Worked: Putting offline interactions online. We worked hard this year to bring offline online. We live-tweeted and live blogged several major conferences – but we also took this a step further. We created a Lunch Break YouTube talk show that brought in industry luminaries to answer questions users submitted via Twitter as well as discuss trending topics in the industries. This created desirable sharable content that our audience also was invested in creating.
Using tumblr to promote giveaways
Worked: Most tumblr users reblog, rather than create original content. When there’s something in it for the end-user (product giveaway, etc.) the reblogs flow like crazy. Notifying prominent tumblr blogs and telling them “I think your followers would enjoy this giveaway” is a great way to create a viral storm of traffic to your brand. Just make sure to use an image as the post (tumblr is very visual)
Strategy tip submitted by Dennis Duty, Full Service Internet Marketing Consultant of DennisDuty.com
What’s not working? Turning social media into measurable ROI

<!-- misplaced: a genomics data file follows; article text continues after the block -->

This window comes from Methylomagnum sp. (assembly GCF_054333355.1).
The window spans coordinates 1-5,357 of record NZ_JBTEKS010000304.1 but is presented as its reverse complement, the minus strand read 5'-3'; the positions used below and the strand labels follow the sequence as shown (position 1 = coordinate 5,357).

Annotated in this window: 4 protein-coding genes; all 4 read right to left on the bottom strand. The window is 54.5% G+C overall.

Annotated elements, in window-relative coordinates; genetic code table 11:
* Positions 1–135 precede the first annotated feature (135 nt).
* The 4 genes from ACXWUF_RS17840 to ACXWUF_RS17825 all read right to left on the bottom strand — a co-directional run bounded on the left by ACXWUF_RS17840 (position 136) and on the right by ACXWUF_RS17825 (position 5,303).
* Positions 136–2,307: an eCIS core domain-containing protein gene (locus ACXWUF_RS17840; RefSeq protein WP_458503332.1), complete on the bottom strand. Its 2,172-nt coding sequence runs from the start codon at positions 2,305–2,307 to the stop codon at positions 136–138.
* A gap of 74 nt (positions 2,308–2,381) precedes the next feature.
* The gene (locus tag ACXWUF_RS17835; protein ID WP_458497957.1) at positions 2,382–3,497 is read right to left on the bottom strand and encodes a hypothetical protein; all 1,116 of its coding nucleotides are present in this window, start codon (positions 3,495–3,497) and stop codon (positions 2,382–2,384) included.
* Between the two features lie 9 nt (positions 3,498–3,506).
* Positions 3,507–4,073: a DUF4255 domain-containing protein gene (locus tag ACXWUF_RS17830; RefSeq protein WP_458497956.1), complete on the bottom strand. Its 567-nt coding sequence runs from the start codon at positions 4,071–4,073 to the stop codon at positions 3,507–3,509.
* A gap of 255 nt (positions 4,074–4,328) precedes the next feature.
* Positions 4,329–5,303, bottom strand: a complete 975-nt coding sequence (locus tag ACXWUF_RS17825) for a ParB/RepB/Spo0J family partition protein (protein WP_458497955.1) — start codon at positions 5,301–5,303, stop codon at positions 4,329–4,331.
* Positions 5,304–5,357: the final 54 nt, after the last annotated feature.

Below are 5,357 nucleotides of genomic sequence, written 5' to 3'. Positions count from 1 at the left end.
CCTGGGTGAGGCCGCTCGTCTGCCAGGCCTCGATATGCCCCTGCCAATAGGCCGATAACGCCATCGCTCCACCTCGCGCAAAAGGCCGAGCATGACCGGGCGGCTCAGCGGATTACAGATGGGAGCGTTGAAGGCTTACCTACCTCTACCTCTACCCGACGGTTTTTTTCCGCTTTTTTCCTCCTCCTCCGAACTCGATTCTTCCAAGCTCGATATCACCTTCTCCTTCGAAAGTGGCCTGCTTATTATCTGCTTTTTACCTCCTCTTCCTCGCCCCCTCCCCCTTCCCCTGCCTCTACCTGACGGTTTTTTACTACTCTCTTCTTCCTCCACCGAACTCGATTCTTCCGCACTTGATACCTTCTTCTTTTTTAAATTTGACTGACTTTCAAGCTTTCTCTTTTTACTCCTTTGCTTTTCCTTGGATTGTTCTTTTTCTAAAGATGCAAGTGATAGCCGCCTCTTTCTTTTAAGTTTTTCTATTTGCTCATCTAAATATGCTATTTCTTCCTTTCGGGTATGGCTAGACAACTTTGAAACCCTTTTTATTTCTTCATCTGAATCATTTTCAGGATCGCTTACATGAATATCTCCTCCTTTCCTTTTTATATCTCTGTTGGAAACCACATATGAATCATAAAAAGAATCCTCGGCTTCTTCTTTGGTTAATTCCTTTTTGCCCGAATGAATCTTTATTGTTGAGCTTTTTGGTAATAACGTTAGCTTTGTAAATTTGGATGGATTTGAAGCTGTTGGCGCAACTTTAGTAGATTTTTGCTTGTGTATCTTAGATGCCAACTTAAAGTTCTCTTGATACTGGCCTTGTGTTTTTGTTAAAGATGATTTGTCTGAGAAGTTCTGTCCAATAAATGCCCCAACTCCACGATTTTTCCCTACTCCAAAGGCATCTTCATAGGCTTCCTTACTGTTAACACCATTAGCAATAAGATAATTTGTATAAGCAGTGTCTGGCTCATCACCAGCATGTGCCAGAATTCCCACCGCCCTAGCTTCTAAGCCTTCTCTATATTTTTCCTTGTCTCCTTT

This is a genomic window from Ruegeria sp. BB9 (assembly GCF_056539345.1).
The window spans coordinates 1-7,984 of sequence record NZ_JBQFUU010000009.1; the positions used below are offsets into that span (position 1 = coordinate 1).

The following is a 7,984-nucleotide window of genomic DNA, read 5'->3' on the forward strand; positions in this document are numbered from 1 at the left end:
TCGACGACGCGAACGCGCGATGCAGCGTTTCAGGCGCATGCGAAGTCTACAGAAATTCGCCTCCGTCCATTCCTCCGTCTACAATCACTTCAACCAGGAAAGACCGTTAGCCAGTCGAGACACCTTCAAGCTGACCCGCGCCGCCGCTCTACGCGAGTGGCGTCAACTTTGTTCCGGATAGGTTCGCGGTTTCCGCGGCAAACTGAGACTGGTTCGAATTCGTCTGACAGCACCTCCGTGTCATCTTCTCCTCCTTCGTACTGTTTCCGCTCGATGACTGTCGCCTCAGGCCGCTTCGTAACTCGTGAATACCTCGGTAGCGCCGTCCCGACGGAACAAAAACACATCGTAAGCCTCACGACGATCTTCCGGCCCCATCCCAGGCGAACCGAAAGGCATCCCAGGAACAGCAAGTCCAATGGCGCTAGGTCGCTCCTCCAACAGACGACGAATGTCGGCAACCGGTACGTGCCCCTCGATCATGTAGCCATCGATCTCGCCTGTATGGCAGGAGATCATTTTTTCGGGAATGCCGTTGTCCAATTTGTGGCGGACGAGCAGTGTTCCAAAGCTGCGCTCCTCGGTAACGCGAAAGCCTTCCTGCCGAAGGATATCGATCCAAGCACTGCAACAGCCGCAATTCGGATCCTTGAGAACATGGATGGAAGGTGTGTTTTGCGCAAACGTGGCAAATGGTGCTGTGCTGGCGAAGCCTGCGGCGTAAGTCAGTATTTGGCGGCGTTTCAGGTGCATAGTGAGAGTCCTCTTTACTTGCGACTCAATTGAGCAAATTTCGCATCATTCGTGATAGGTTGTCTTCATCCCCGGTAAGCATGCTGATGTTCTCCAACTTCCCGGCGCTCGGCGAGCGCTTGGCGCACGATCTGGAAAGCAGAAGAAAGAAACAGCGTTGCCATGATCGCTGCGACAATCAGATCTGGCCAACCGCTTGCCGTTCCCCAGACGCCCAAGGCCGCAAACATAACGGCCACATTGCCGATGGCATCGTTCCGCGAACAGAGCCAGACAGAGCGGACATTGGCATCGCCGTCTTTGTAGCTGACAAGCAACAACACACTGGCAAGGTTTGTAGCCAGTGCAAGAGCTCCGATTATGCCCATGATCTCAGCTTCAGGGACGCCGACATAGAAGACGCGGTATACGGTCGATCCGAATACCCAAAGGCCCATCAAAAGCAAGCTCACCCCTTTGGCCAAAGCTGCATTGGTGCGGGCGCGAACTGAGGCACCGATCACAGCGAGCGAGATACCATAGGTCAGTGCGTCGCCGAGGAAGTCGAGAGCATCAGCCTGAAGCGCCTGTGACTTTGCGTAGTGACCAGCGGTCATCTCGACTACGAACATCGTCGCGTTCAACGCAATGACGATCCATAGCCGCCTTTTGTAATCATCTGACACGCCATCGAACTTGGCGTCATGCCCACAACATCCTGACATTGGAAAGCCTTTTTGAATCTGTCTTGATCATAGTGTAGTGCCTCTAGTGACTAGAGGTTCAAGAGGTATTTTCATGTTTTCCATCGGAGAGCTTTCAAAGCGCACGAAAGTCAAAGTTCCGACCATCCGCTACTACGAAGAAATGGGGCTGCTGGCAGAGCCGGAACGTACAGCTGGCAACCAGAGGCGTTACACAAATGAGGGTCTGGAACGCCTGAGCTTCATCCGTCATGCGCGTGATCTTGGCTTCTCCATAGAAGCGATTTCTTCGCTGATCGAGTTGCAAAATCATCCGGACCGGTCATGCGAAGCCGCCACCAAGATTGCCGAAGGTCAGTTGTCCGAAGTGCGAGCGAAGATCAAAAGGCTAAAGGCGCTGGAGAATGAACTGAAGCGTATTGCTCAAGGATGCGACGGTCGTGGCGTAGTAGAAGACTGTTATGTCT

Did not work: What’s not working is turning likes, connections, follows and recommendations into dollars. And this continues to be a struggle. Companies know they should be involved in social media, but the vast majority are unable to measure the financial return on the time invested into building and maintaining their social media presence.
Strategy tip submitted by Scott Seroka, Principal and Certified Brand Strategist at Seroka, a Brand Development and Strategic Communications firm in Milwaukee, WI.
Using social media to connect with clients, but not sell to clients
Creative Director of Goldstein Media, a social media marketing, Seth Goldstein Website: GoldsteinMedia.com says that:
Worked: What worked in 2012 was quite clear, using Social Media as a way to connect to your clients, customers and potential customers. Using networks such as Google+, Twitter, Facebook, Youtube and Linkedin to share information, respond to complaints, comments, compliments from clients was a major win in 2012. What didn’t work in 2012 was the over spamming of networks and groups with promotional messages for products and services. No one wants to be sold to, they want to feel like they are being helped and assisted.